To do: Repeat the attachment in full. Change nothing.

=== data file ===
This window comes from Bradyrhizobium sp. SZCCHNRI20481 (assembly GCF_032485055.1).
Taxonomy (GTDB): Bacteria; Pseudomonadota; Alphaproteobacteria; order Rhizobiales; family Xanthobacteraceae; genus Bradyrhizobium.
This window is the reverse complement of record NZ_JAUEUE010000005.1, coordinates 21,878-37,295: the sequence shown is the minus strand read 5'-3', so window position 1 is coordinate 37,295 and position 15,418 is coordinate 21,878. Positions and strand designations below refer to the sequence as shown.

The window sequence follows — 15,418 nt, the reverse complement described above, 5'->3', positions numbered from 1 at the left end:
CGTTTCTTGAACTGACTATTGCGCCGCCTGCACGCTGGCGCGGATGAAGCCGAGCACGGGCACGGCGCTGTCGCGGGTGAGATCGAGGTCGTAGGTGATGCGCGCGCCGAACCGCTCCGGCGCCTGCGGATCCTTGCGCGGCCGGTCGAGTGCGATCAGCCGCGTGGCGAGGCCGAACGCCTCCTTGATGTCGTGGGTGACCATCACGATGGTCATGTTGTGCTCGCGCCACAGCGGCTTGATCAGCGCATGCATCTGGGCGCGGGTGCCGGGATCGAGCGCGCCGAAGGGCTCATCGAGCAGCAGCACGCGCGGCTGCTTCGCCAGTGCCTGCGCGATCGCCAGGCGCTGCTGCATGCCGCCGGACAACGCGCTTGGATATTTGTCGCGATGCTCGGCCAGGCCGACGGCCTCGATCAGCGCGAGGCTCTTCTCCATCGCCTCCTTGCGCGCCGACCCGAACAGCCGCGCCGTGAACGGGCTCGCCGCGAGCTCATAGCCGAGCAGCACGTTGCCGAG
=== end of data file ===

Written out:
This window comes from Bradyrhizobium sp. SZCCHNRI20481 (assembly GCF_032485055.1).
Taxonomy (GTDB): Bacteria; Pseudomonadota; Alphaproteobacteria; order Rhizobiales; family Xanthobacteraceae; genus Bradyrhizobium.
This window is the reverse complement of record NZ_JAUEUE010000005.1, coordinates 21,878-37,295: the sequence shown is the minus strand read 5'-3', so window position 1 is coordinate 37,295 and position 15,418 is coordinate 21,878. Positions and strand designations below refer to the sequence as shown.

The window sequence follows — 15,418 nt, the reverse complement described above, 5'->3', positions numbered from 1 at the left end:
CGTTTCTTGAACTGACTATTGCGCCGCCTGCACGCTGGCGCGGATGAAGCCGAGCACGGGCACGGCGCTGTCGCGGGTGAGATCGAGGTCGTAGGTGATGCGCGCGCCGAACCGCTCCGGCGCCTGCGGATCCTTGCGCGGCCGGTCGAGTGCGATCAGCCGCGTGGCGAGGCCGAACGCCTCCTTGATGTCGTGGGTGACCATCACGATGGTCATGTTGTGCTCGCGCCACAGCGGCTTGATCAGCGCATGCATCTGGGCGCGGGTGCCGGGATCGAGCGCGCCGAAGGGCTCATCGAGCAGCAGCACGCGCGGCTGCTTCGCCAGTGCCTGCGCGATCGCCAGGCGCTGCTGCATGCCGCCGGACAACGCGCTTGGATATTTGTCGCGATGCTCGGCCAGGCCGACGGCCTCGATCAGCGCGAGGCTCTTCTCCATCGCCTCCTTGCGCGCCGACCCGAACAGCCGCGCCGTGAACGGGCTCGCCGCGAGCTCATAGCCGAGCAGCACGTTGCCGAG